You are going to have a HELL of a time finding a hard-edged, balancing-free distinction between those.
It's not any less bullshit when Ken White says it than it is when you say it.
And he is purely flat out full of shit when he says the US Supreme Court has never approved a content-based restriction. The child porn restriction, for example, is 100 percent content-based. It is officially justified by negative impact on those depicted... even though, ya know, by your own criteria isn't any "fundamental right" not to be traumatized that way.
It's very much like the RTBF, actually, in kind if not in degree. The US Supremen Court justifies the restriction on child porn, at the root, in terms a right to have the depicted abuse forgotten.
Once again, the very creation of those exceptional categories represents a weighing, dare I even say a balancing, of the FA and its guarantees against other concerns.
It doesn't matter if a court doesn't use the word "balance". It doesn't matter if the outcome of the balancing test is a bright line test for lower courts to use. In the end you're still balancing, and trying to deny it is sophistry.
... and those excluded categories are total asspulls, based on the feeling that SOME things are just too far beyond the pale... that those things are so bad that they, um, outbalance the fundamental right.
The First Amendment does not say "except for libel", "except for child porn", or "except for all the other stuff that's magically not protected". Those exceptions are created by balancing the "fundamental" FA right against other rights which may or may not be equally "fundamental".
There's no reason you couldn't use the same logic you use to get a libel exception to get an "irrelevant negative information" exception along the lines of the RTBF. There's simply no principled distinction being made.
It's the court saying that Google is required to make sure that top search results "reflects the current legal position." In other words, if someone was exonerated after being accused of a crime, that must now be the top link.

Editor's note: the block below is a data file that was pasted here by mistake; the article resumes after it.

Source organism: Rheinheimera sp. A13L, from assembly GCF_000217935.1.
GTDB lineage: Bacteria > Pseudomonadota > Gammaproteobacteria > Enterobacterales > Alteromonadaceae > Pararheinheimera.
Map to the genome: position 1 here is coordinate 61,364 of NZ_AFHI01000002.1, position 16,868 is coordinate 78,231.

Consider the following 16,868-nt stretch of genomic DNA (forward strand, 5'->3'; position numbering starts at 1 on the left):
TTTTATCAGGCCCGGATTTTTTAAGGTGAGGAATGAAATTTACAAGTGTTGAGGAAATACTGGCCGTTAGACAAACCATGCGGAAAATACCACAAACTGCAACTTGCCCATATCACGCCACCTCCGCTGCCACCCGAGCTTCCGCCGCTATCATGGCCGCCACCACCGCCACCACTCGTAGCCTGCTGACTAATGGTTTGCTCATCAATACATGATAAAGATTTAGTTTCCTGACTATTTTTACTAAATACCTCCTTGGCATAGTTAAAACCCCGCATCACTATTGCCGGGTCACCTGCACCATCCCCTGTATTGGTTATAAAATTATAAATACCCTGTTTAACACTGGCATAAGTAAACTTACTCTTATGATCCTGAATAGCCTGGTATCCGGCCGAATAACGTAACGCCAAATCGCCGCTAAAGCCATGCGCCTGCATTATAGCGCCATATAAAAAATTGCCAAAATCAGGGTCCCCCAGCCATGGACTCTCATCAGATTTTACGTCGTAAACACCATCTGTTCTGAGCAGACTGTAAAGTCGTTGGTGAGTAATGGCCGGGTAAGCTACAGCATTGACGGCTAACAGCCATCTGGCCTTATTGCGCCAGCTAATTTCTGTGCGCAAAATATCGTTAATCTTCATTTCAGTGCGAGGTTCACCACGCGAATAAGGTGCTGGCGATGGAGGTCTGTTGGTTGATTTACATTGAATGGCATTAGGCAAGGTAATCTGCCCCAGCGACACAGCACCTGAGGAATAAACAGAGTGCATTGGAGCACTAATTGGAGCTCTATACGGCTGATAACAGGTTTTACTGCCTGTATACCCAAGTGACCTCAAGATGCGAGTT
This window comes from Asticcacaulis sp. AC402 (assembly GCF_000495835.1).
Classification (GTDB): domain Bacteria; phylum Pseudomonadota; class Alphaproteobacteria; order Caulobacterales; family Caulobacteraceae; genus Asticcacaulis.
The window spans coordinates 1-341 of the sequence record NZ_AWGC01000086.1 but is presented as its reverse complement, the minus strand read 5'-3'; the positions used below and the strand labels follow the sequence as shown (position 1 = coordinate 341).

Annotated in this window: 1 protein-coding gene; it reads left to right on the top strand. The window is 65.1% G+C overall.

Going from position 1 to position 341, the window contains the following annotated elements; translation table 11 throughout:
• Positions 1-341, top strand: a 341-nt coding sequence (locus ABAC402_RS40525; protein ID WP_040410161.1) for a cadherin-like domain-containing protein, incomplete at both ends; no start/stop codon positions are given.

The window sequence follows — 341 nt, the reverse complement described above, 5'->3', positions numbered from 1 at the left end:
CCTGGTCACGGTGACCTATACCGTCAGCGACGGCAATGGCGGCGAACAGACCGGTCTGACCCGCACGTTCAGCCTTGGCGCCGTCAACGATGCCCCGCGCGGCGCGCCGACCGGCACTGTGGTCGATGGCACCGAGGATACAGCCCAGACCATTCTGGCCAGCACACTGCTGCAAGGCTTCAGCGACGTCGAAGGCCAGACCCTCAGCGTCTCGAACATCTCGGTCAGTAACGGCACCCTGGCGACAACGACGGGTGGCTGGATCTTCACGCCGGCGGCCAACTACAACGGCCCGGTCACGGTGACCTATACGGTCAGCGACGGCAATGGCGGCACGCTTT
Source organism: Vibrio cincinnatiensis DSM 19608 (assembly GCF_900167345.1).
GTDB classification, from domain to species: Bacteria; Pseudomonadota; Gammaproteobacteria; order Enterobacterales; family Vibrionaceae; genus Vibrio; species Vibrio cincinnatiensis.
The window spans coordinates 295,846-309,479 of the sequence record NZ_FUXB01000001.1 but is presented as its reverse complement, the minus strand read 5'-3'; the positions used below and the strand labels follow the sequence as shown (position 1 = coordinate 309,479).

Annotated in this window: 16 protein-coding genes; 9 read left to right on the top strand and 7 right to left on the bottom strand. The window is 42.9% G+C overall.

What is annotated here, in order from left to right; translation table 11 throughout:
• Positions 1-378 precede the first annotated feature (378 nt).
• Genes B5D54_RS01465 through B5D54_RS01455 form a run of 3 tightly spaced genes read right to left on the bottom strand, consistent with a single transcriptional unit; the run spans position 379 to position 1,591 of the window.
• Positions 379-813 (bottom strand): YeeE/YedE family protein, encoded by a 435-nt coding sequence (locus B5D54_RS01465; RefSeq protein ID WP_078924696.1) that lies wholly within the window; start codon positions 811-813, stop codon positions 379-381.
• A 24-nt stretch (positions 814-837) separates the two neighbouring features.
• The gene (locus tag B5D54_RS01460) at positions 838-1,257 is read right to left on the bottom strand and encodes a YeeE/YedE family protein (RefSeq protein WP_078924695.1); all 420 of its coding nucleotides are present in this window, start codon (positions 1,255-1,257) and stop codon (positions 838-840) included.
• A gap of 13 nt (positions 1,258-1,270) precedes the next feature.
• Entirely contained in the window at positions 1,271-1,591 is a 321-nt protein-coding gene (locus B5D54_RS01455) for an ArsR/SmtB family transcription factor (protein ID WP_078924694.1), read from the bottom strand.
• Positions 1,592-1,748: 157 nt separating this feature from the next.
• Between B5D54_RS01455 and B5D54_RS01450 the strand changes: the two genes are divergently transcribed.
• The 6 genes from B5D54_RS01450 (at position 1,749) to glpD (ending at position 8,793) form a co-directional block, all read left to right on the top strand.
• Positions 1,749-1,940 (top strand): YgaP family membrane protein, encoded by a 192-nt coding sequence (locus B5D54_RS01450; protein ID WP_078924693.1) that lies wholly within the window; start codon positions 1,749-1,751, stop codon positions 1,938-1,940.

Or, y'know, it could be the court not being absolutely perfect in drafting its decision.
What you quoted could easily be interpreted to mean that if, say, somebody had been exonerated in a criminal case, that link would have to appear first among links mentioning the case. If the criminal case were minor 20-year-old bullshit, all of the links about it might still be on the tenth page, below more relevant material. Or nonexistant, for that matter.
And even if you don't accept that interpretation, I bet they will correct it quickly if it ever becomes a problem.
Now, whether it's possible for a computer to meet even that standard is another question. I sure don't know how I'd write code to figure out the current legal interpretation of anything. Maybe they'll accept "best efforts and quick correction". Which is still a can of worms. But why not stick to that real can of worms rather than jumping on things that are almost certainly unintentional and won't stick anyway?
things that are not fundamental rights, like "protection of personal data."
While I tend to be sympathetic, who exactly appointed you to decide which rights were fundamental?
In the US, for the most part, we've decided that the 1st Amendment doesn't have a "balancing" test.
Oh, really? What happens to me if I "express" some corporation's trade secrets? What happens to some corporation if it "expresses" something misleading in commercial advertising, using the same sort of innuendo that's allowed in political speech? Where's the government's fundamental right to have classified information.
US FA law is full of balancing tests, just like all US constitutional law. The balance may be more strongly tilted than in other places, but it's still there.
Silly me. I would have thought that when a record was ordered "expunged", that meant "completely destroy each and every copy that any government agency or anybody else under the court's jurisdiction can get their hands on".
Only lawyers would set up a system where there was any question of anybody using an "expunged" record.
Waldo's service is completely opt-in.
Oh, yeah? Who opts into the part where EVERY PHOTO THE CAMP CAN GET ITS HANDS ON is uploaded to the cloud so that this thing can look for pictures of the "opted-in" kids? These idiots have to handle photos of everybody, opted-in or not.
Here's an idea: the staff takes no photos, period. Tthe kids share the photos they want to share among themselves by whatever means they see fit. If you see a photo you think your parents might want, and if you want them to have it, you ask for it.
... and if you do NOT want your parents to see a photo, then you don't show it to them. So that you, as a child, can begin to develop a sense of yourself as an independent human with some fucking agency and some fucking entitlement to exist without being watched all the fucking time.
So, yes, Medtronic's response here is lame and they should feel bad.
BUT it's also true that pretty much anybody is in a position to kill pretty much anybody pretty much any time. I don't have to hack your insulin pump. I can ambush you with a baseball bat. Or I can poison your insulin. Or any number of other things.
So it gets kind of old to see this stuff hyped all the time.